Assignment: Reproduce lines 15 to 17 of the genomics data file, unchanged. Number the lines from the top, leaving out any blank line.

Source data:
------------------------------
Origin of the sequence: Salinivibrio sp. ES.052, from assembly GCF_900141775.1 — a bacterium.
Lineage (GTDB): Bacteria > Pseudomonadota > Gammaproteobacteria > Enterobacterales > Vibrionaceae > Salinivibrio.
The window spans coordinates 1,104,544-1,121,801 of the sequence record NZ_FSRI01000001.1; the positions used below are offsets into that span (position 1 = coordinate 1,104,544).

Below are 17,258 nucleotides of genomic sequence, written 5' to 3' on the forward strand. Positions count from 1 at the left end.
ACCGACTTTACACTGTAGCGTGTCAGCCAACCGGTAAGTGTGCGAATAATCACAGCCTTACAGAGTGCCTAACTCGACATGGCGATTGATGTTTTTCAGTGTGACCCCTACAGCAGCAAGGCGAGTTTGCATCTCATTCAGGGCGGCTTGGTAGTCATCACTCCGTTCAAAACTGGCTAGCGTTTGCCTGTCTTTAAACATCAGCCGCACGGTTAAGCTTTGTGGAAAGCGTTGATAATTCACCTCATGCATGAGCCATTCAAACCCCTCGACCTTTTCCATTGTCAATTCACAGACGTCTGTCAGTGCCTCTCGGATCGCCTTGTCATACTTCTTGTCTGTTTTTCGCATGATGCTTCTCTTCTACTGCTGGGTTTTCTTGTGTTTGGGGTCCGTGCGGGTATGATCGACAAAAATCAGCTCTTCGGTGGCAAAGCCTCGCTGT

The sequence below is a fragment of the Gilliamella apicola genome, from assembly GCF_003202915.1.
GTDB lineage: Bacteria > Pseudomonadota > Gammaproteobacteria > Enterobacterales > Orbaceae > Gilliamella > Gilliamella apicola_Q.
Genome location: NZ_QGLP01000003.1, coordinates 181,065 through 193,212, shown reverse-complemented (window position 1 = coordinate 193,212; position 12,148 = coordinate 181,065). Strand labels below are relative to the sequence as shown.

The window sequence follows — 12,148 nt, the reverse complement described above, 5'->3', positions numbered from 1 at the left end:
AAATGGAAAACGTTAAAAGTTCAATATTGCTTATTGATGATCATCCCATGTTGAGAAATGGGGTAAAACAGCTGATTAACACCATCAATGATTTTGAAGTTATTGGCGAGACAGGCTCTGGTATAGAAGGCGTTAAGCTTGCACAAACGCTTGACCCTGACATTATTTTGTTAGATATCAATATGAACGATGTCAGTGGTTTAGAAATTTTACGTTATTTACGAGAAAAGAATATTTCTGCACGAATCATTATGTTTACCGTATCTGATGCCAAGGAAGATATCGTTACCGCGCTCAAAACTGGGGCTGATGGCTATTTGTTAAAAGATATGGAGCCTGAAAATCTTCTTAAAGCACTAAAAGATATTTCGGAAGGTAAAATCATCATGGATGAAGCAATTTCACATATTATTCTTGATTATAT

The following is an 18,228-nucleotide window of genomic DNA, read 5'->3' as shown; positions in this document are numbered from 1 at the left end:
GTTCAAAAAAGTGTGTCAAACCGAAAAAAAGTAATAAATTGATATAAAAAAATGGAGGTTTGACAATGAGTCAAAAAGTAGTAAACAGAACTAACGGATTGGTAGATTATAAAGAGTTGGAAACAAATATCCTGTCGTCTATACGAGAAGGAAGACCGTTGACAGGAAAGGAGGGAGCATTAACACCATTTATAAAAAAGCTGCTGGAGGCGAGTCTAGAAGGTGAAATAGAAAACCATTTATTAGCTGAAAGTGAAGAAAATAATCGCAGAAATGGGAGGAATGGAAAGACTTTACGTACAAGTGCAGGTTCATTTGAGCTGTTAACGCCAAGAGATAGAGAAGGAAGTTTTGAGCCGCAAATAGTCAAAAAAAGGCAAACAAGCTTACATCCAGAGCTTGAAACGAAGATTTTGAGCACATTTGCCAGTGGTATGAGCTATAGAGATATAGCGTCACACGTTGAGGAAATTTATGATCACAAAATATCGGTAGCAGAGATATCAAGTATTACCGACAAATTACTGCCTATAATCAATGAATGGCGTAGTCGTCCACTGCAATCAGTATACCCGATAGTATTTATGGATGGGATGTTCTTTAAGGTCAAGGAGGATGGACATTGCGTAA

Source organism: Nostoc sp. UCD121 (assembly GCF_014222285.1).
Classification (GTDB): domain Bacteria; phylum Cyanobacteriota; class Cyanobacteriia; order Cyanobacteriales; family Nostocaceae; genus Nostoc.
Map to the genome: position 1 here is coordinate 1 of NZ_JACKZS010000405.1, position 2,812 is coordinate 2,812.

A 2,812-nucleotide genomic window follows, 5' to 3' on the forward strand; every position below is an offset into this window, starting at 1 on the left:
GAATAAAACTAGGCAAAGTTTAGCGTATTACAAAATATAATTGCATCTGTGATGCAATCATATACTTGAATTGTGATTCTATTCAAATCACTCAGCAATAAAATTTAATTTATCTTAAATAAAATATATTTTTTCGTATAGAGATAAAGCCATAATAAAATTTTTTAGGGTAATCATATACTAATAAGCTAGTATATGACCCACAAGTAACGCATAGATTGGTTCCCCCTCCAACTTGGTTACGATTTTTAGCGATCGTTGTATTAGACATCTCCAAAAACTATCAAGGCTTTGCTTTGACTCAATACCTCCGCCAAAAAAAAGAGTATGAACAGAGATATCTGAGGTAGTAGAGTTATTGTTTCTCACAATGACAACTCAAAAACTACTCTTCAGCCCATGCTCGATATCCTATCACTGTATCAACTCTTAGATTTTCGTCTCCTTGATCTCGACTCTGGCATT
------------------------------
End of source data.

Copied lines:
Map to the genome: position 1 here is coordinate 1 of NZ_JACKZS010000405.1, position 2,812 is coordinate 2,812.

A 2,812-nucleotide genomic window follows, 5' to 3' on the forward strand; every position below is an offset into this window, starting at 1 on the left:
GAATAAAACTAGGCAAAGTTTAGCGTATTACAAAATATAATTGCATCTGTGATGCAATCATATACTTGAATTGTGATTCTATTCAAATCACTCAGCAATAAAATTTAATTTATCTTAAATAAAATATATTTTTTCGTATAGAGATAAAGCCATAATAAAATTTTTTAGGGTAATCATATACTAATAAGCTAGTATATGACCCACAAGTAACGCATAGATTGGTTCCCCCTCCAACTTGGTTACGATTTTTAGCGATCGTTGTATTAGACATCTCCAAAAACTATCAAGGCTTTGCTTTGACTCAATACCTCCGCCAAAAAAAAGAGTATGAACAGAGATATCTGAGGTAGTAGAGTTATTGTTTCTCACAATGACAACTCAAAAACTACTCTTCAGCCCATGCTCGATATCCTATCACTGTATCAACTCTTAGATTTTCGTCTCCTTGATCTCGACTCTGGCATT